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Synchronised waves control embryo patterning

Scientists capture the affect of Wnt and Notch signalling pathways on developing embryos...

As a mouse embryo journeys from a single cell into a complex organism, countless processes affect its cellular pattern of development to ensure cells develop in exactly the right location and at the right time. The activation of specific genes during early development, results in continuous waves of cellular changes — including embryo body segmentation. Scientists at EMBL (European Molecular Biology Laboratory) can now explain how this rhythmic exchange, induced by waves of signals from the Wnt and Notch pathways, induces new embryonic segments to form.

The work was just published online February 22, 2018 in Cell magazine.

Formation of new body segments is also impacted by a molecular clock. However, the Wnt and Notch pathways send out two different, but periodic pulses of activity which happen to coincide with segment formation in an embryo. In their paper, scientists from the Aulehla and Merten labs at EMBL, reveal how the timing between these two waves creates that segmentation.
At a specific time, the Wnt and Notch waves get in sync and overlap, a step that coincides with formation of each new embryo segment.

To test what happened when the two waves were not in sync, the team developed a strategy to control the two unique pulses. Katharina Sonnen, an EMBL postdoctoral researcher working in both the Aulehla and Merten labs, was able to synchronise Wnt and Notch waves to an external rhythm. Strikingly, that synchronised wave was the only time a new segment would form. Changing the relative timing of either Wnt or Notch, prevented any segment formation.
"It's the first time that we've been able to directly test the importance of timing in developing systems. This shows that vital information for the development of an embryo is encoded in dynamic, oscillating signals. In the future, this approach could be used to test the importance of rhythm in other contexts - for example in stem cells and disease states, where the same signaling pathways are in place."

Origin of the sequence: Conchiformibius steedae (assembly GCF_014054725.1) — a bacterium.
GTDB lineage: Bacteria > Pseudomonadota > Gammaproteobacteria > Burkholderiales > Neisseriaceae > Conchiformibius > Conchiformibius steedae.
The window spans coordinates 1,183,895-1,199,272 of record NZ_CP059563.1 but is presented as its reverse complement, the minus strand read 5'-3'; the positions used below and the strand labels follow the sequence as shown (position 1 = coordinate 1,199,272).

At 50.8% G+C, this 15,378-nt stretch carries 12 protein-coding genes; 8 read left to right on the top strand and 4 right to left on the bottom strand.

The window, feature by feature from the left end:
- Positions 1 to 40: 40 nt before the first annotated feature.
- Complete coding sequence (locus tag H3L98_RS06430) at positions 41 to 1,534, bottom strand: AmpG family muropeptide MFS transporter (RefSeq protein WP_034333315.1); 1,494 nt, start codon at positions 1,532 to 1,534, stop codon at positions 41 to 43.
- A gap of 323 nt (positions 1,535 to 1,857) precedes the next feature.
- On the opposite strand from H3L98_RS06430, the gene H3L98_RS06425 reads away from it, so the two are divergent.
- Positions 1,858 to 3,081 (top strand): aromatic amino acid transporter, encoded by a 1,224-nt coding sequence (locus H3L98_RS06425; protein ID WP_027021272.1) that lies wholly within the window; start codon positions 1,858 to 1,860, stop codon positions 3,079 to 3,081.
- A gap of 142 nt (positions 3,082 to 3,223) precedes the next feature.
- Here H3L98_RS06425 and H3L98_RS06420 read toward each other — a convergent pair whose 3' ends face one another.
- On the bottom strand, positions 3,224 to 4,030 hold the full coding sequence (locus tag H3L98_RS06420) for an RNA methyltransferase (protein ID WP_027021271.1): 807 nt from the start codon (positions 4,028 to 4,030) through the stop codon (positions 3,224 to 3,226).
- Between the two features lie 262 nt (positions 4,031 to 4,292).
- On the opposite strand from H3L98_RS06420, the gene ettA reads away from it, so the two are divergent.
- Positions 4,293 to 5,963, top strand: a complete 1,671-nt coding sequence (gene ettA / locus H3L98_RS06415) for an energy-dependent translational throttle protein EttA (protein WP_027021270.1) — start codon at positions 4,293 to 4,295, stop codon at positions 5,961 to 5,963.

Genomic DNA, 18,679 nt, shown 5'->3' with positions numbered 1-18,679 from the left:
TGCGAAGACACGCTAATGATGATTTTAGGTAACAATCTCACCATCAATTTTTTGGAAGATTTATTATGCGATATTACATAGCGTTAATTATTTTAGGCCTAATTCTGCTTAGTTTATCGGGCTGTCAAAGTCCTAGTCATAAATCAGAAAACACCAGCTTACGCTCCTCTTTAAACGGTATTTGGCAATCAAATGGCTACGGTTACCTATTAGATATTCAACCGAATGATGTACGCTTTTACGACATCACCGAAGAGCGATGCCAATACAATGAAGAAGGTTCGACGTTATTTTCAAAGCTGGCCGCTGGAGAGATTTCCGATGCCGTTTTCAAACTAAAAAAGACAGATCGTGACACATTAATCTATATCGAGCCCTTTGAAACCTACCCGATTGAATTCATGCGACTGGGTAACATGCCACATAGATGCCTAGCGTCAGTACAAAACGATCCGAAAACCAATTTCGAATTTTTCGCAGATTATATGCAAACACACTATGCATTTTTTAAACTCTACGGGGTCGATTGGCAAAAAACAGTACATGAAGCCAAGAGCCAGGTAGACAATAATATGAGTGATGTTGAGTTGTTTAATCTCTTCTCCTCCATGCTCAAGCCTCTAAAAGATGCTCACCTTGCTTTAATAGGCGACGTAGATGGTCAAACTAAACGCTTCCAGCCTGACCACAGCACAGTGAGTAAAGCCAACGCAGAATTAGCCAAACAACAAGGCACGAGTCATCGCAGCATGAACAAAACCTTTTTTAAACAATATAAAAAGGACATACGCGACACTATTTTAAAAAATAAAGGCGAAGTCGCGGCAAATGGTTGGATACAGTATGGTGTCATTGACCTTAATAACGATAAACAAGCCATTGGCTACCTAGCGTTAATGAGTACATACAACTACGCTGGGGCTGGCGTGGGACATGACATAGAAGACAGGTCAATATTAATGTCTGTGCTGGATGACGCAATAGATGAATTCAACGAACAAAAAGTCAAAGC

Alexander Aulehla PhD, Group Leader, Developmental Biology Unit, European Molecular Biology Laboratory, and European Molecular Biology Laboratory, Heidelberg, Germany.

• Wnt and Notch signaling wave dynamics differ within segmenting mouse mesoderm
• Entraining oscillations by microfluidics allows external control of the dynamics
• Oscillatory Wnt and Notch signaling networks are coupled at the level of dynamics
• Relative timing of Wnt and Notch signaling oscillations is critical for segmentation

How signaling dynamics encode information is a central question in biology. During vertebrate development, dynamic Notch signaling oscillations control segmentation of the presomitic mesoderm (PSM). In mouse embryos, this molecular clock comprises signaling oscillations of several pathways, i.e., Notch, Wnt, and FGF signaling. Here, we directly address the role of the relative timing between Wnt and Notch signaling oscillations during PSM patterning. To this end, we developed a new experimental strategy using microfluidics-based entrainment that enables specific control of the rhythm of segmentation clock oscillations. Using this approach, we find that Wnt and Notch signaling are coupled at the level of their oscillation dynamics. Furthermore, we provide functional evidence that the oscillation phase shift between Wnt and Notch signaling is critical for PSM segmentation. Our work hence reveals that dynamic signaling, i.e., the relative timing between oscillatory signals, encodes essential information during multicellular development.

Authors: Katharina F. Sonnen, Volker M. Lauschke4, Julia Uraji, Henning J. Falk, Yvonne Petersen, Maja C. Funk, Mathias Beaupeux, Paul François, Christoph A. Merten, Alexander Aulehla

Similar research and publication: ES cell-derived presomitic mesoderm-like tissues for analysis of synchronized oscillations in the segmentation clock

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Feb 23, 2018   Fetal Timeline   Maternal Timeline   News   News Archive

Oscillating signals sent through the Wnt and Notch pathways initiate segmentation in the embryo body plan. Image credit: Katharina Sonnen and Alexander Aulehla (EMBL) in CELL.

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